A change of scenery for Kitty Harri

The iconic angel has a new home, looking out to sea.
The iconic angel has a new home, looking out to sea. / J. R.
  • The artist’s scaled-down sculpture garden, now in La Herradura, is again open to visitors who will be treated to wonderful views over Marina del Este while enjoying the art

Artist Kitty Harri's sculpture garden has relocated and downsized to La Herradura. Casa ArteMus still houses some of the much-loved work on display in the original garden in Jete, Granada province, and is open to visitors.

Kitty and her partner Nick have already started to run mosaic workshops and are hoping to get some small-scale music sessions going too.

The couple sold the house and garden in Jete last year after deciding to downsize, through a combination of the pandemic leading to no visitors or volunteers to help maintain the place and their "advancing years" - although nobody would ever guess that Kitty is making plans for her 70th birthday in September.

Casa ArteMus is perched high up on the Punta de la Mona, overlooking Marina del Este and Almuñécar and while much smaller than the property and grounds in Jete, there is still plenty of space for a collection of Kitty's sculptures and many that were on display in Jete by international artists they hosted over the years.

While they no longer have the space to offer artists' residencies, they are still keen to be able to display other people's work.

"It was so difficult to choose what to bring," they both lament. Some pieces were simply too big, or were anchored into the ground in Jete. They also had to downsize on household goods and machinery they had used for their art, like Kitty's stone carving tools.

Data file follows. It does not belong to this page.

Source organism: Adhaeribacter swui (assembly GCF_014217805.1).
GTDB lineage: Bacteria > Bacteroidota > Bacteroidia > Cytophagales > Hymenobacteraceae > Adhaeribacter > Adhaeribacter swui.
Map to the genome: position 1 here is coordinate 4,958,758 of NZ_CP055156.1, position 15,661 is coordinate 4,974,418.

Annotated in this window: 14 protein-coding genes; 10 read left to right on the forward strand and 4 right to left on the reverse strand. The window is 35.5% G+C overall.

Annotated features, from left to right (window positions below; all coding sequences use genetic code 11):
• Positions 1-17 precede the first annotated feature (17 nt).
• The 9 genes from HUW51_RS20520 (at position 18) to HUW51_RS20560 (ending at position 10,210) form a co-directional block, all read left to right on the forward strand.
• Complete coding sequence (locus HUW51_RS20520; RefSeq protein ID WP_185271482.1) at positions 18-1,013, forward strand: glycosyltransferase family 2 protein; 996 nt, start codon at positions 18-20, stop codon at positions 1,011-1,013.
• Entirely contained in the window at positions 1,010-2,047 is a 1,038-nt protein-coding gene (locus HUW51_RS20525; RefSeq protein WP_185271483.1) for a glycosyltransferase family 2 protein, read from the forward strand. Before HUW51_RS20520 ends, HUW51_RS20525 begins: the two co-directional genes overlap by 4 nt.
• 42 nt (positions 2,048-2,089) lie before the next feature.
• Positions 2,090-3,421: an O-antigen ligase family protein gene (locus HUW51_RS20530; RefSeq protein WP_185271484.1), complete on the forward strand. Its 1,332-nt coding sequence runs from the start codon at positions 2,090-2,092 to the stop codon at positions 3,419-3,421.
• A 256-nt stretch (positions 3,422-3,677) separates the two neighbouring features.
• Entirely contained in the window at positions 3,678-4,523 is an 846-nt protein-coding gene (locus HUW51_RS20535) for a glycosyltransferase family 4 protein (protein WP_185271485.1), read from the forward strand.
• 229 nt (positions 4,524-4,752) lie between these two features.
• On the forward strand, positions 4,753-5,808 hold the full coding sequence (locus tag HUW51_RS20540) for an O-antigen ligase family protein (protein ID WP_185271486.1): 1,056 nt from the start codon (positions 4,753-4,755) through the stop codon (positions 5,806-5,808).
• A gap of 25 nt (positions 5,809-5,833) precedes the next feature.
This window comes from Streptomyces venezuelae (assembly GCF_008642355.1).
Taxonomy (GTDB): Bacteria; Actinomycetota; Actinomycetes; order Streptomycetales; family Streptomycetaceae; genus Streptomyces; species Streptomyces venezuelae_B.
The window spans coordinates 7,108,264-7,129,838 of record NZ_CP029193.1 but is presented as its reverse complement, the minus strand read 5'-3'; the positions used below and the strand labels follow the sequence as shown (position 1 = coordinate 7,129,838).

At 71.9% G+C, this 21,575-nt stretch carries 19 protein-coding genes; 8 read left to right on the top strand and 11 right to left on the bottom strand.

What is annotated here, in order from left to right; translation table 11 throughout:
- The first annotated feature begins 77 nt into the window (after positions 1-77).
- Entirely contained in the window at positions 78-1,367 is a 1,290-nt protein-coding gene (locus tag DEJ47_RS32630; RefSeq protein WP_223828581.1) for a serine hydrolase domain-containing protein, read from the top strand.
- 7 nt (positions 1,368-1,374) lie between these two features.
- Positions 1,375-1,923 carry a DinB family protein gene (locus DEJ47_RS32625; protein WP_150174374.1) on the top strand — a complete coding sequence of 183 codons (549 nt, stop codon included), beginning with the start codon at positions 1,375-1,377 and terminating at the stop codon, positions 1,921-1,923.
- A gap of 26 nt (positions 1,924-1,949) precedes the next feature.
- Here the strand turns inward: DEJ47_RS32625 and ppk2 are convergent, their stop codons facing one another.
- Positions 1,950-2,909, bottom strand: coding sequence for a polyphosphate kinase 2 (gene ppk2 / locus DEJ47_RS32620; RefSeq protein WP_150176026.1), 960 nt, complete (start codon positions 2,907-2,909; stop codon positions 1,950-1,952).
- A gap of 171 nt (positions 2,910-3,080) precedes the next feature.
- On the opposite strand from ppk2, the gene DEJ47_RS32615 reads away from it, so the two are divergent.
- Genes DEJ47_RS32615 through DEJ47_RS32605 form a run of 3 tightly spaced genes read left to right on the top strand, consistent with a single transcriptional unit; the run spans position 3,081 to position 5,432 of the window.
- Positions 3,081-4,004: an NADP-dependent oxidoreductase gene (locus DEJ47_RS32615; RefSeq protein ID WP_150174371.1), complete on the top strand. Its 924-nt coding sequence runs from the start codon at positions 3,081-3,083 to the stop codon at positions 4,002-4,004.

Some of the well-loved pieces that did make it into the final choice are Kitty's seven-metre high wooden totem pole that welcomes visitors as they arrive, the angel that swings round in the wind, a bronze figure of a man who looks like he's looking out to sea ready to warn the couple of pirates or invasion and a diver who's using the swimming pool perhaps to practice for the next Olympics. The next Tom Daley, perhaps?

There's also a stunning wood carving of a native American, which was done by a Canadian artist using a piece of wood found by Nick.

There's stone, marble and bronze carvings of all shapes and sizes, in every nook and cranny of the stunning garden and the views are unbeatable.

Along with the Canadian artist, Nick and Kitty have reflected their own very international backgrounds in their choice of artists, from Hungarian, to Dutch, Swiss, Danish, British... the list goes on!

Kitty has a studio for her art and the kiln came with them too. The artist, who is originally from Sweden, but has spent much of her life in Spain, admits she is mainly painting now and is hoping to start some ceramic work soon.

Nick has plenty of room for his musical instruments, including the iconic harpsichord which he made and had shipped over from Canada when he came over to start a life with Kitty in 2014.

Kitty says she's also still writing and has recently published The Fault: a psychological thriller set in Gibraltar, to add to her collection of other books, many of which have been translated into 14 different languages.

They both say they are "very happy" in the new house and that they have "traded mountains for sea views".

As in Jete, they are keen to continue with the guided visits of the garden and offer mosaic workshops too. Both are by appointment only, with minimum groups for the guided visits of four people.

Nick is also keen to meet local musicians interested in joining him and his wide range of instruments - from the harpsichord to Scottish bagpipes and a lot in between - for informal music sessions.